I led a group of university students on a 10-day Industry Study Tour to Shanghai to visit a number of leading advertising and media agencies. The study tour itinerary reflected a cross-section of the industry’s key players; both large multi-national and smaller advertising agency groups demonstrating expertise in all forms of communication, but with a particular focus on digital and new media.  Additionally, we met with both national and international advertising industry representatives from the International Advertising Association (IAA) in China and the China Advertising Association.

Whilst I had been to China on a number of occasions, I had never been to Shanghai. Dinah accompanied me on this trip. We were met at the airport by Ling Sue who was to be our study tour guide and interpreter for the agency visits in Shanghai. While Shanghai is very much an international city, English is still not universally spoken. The itinerary saw us arriving in Shanghai via Singapore late on the Saturday evening. Sunday was a day to get over the trip and to explore a little of the city. Monday to Friday we had two industry meetings each day with advertising agencies and media companies, then free time in the evenings to enjoy the city by night. The final Saturday and Sunday were free days to explore the city, departing Shanghai for Australia on the Monday. In all, a full-on 10 days of business and cultural sightseeing.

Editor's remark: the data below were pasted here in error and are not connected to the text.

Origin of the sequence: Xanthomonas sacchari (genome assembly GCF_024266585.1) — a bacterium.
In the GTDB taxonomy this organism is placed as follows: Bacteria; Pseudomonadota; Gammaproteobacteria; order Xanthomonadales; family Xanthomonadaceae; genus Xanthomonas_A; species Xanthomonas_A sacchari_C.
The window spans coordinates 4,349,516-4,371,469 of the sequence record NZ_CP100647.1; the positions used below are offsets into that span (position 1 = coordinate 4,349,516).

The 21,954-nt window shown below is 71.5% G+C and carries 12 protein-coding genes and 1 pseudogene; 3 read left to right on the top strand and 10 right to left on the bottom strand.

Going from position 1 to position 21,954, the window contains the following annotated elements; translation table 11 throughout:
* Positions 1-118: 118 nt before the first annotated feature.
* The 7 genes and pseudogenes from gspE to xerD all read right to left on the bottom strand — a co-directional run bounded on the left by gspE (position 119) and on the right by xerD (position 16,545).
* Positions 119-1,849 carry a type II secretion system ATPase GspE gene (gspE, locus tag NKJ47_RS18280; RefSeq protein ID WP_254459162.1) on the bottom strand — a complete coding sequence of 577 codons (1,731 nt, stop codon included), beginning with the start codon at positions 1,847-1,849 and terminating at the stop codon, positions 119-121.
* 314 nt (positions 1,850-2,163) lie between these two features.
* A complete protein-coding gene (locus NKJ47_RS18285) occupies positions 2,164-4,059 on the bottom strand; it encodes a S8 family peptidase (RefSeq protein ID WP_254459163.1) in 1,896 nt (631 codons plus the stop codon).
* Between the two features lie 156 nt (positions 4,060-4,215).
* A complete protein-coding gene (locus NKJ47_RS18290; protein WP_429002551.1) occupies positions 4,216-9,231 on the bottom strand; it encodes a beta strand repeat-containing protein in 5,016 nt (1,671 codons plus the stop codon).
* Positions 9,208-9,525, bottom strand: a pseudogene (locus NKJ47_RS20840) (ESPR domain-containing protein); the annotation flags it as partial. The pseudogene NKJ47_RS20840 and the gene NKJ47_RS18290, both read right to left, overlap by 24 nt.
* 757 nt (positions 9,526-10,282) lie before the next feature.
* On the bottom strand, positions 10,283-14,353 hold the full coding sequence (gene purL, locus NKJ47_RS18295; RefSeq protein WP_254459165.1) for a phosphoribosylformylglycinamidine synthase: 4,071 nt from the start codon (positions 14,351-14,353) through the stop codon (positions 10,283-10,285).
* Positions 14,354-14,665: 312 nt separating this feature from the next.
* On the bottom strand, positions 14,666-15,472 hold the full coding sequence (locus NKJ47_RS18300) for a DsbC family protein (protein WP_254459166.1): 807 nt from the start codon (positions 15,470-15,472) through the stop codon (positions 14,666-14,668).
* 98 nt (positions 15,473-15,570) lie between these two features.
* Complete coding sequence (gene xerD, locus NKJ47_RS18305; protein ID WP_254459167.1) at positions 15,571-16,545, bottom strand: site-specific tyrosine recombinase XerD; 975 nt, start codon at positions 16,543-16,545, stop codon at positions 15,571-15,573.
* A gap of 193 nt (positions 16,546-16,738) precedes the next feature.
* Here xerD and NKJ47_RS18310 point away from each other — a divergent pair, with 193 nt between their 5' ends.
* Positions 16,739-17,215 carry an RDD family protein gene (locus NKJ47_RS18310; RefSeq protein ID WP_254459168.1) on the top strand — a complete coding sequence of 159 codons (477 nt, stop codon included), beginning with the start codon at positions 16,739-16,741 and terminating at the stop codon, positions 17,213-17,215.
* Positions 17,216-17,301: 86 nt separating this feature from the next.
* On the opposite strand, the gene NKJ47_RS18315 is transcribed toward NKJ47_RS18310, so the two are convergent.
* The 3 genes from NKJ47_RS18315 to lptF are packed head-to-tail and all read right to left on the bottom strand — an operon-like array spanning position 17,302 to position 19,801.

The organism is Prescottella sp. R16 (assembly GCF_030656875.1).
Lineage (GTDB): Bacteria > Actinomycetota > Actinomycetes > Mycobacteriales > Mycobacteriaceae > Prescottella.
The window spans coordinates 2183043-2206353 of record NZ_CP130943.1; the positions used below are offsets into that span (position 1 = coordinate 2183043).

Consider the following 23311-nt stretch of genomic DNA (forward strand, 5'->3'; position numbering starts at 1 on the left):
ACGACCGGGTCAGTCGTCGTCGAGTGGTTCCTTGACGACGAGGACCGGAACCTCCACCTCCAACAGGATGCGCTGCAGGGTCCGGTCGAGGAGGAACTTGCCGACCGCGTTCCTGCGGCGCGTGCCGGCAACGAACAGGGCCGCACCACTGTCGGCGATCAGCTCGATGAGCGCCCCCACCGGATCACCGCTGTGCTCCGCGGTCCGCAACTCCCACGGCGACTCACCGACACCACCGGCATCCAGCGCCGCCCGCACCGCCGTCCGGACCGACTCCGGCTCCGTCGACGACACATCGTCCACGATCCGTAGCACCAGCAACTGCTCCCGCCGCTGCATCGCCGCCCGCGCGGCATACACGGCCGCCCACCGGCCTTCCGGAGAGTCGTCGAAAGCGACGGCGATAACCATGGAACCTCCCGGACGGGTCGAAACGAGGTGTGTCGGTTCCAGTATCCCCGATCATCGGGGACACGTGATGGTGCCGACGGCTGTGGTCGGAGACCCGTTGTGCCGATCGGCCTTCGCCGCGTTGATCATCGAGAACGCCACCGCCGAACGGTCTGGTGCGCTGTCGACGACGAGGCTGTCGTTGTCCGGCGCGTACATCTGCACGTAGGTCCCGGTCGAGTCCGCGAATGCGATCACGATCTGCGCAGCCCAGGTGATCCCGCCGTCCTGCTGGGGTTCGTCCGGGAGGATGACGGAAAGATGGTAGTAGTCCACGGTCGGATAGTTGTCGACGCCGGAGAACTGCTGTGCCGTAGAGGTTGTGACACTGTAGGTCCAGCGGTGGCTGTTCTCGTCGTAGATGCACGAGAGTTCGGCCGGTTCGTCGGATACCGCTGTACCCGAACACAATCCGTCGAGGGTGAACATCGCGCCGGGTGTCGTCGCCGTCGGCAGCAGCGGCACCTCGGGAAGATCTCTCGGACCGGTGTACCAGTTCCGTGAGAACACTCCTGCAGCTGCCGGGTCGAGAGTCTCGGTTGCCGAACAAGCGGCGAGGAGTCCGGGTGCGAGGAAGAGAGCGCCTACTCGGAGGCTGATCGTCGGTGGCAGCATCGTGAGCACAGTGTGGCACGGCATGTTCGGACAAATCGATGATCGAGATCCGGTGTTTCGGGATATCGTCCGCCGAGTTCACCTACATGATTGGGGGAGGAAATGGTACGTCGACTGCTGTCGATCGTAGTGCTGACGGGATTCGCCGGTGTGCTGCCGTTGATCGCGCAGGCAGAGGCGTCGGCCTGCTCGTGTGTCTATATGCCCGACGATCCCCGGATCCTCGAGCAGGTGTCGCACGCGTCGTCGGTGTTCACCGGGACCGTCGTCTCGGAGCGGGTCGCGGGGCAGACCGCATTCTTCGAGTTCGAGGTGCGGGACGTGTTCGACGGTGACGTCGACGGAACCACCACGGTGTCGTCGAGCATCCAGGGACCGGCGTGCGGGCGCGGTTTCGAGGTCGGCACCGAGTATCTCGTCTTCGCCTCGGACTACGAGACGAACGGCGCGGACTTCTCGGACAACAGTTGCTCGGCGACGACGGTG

Staying central